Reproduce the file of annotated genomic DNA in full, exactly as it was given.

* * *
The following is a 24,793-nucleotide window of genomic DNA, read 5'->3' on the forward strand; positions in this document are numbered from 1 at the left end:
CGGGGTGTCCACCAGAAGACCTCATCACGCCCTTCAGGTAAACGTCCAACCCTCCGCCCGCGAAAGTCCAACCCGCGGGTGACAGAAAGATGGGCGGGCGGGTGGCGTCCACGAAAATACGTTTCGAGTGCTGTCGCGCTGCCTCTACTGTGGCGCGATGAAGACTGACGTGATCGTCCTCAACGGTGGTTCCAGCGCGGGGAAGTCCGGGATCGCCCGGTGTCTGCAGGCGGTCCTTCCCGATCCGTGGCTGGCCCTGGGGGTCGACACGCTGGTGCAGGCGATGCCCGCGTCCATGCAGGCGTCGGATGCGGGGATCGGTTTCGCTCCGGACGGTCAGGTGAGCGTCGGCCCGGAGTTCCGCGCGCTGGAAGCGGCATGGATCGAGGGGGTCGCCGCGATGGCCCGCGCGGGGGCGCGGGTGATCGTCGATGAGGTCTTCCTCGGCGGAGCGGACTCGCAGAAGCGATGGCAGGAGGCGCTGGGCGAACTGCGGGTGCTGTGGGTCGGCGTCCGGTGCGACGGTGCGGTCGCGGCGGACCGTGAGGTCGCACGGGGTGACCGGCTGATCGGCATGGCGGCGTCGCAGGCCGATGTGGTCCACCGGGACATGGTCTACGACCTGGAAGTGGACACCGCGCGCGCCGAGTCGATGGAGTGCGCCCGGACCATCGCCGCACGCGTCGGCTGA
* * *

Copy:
The following is a 24,793-nucleotide window of genomic DNA, read 5'->3' on the forward strand; positions in this document are numbered from 1 at the left end:
CGGGGTGTCCACCAGAAGACCTCATCACGCCCTTCAGGTAAACGTCCAACCCTCCGCCCGCGAAAGTCCAACCCGCGGGTGACAGAAAGATGGGCGGGCGGGTGGCGTCCACGAAAATACGTTTCGAGTGCTGTCGCGCTGCCTCTACTGTGGCGCGATGAAGACTGACGTGATCGTCCTCAACGGTGGTTCCAGCGCGGGGAAGTCCGGGATCGCCCGGTGTCTGCAGGCGGTCCTTCCCGATCCGTGGCTGGCCCTGGGGGTCGACACGCTGGTGCAGGCGATGCCCGCGTCCATGCAGGCGTCGGATGCGGGGATCGGTTTCGCTCCGGACGGTCAGGTGAGCGTCGGCCCGGAGTTCCGCGCGCTGGAAGCGGCATGGATCGAGGGGGTCGCCGCGATGGCCCGCGCGGGGGCGCGGGTGATCGTCGATGAGGTCTTCCTCGGCGGAGCGGACTCGCAGAAGCGATGGCAGGAGGCGCTGGGCGAACTGCGGGTGCTGTGGGTCGGCGTCCGGTGCGACGGTGCGGTCGCGGCGGACCGTGAGGTCGCACGGGGTGACCGGCTGATCGGCATGGCGGCGTCGCAGGCCGATGTGGTCCACCGGGACATGGTCTACGACCTGGAAGTGGACACCGCGCGCGCCGAGTCGATGGAGTGCGCCCGGACCATCGCCGCACGCGTCGGCTGA